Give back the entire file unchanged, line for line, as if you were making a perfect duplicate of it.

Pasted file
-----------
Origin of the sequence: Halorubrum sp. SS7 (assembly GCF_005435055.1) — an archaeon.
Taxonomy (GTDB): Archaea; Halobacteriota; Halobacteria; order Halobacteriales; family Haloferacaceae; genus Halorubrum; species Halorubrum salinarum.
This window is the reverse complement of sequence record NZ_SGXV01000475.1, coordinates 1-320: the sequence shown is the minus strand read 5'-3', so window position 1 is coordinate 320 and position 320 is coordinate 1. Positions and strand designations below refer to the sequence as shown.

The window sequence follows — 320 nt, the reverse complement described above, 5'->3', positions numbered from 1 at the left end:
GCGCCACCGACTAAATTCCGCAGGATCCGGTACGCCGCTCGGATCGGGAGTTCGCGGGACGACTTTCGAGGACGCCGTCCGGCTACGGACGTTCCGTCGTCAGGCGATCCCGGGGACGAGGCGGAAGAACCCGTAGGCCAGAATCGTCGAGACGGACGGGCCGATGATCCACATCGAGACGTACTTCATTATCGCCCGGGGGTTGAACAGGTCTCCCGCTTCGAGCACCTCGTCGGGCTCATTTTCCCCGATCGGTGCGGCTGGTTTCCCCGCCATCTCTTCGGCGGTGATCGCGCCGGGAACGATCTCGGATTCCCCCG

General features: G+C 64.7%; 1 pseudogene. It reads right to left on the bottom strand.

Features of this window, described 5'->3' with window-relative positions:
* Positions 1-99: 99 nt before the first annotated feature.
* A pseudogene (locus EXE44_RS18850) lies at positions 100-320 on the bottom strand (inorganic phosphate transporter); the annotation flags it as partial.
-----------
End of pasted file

Origin of the sequence: Halorubrum sp. SS7 (assembly GCF_005435055.1) — an archaeon.
Taxonomy (GTDB): Archaea; Halobacteriota; Halobacteria; order Halobacteriales; family Haloferacaceae; genus Halorubrum; species Halorubrum salinarum.
This window is the reverse complement of sequence record NZ_SGXV01000475.1, coordinates 1-320: the sequence shown is the minus strand read 5'-3', so window position 1 is coordinate 320 and position 320 is coordinate 1. Positions and strand designations below refer to the sequence as shown.

The window sequence follows — 320 nt, the reverse complement described above, 5'->3', positions numbered from 1 at the left end:
GCGCCACCGACTAAATTCCGCAGGATCCGGTACGCCGCTCGGATCGGGAGTTCGCGGGACGACTTTCGAGGACGCCGTCCGGCTACGGACGTTCCGTCGTCAGGCGATCCCGGGGACGAGGCGGAAGAACCCGTAGGCCAGAATCGTCGAGACGGACGGGCCGATGATCCACATCGAGACGTACTTCATTATCGCCCGGGGGTTGAACAGGTCTCCCGCTTCGAGCACCTCGTCGGGCTCATTTTCCCCGATCGGTGCGGCTGGTTTCCCCGCCATCTCTTCGGCGGTGATCGCGCCGGGAACGATCTCGGATTCCCCCG

General features: G+C 64.7%; 1 pseudogene. It reads right to left on the bottom strand.

Features of this window, described 5'->3' with window-relative positions:
* Positions 1-99: 99 nt before the first annotated feature.
* A pseudogene (locus EXE44_RS18850) lies at positions 100-320 on the bottom strand (inorganic phosphate transporter); the annotation flags it as partial.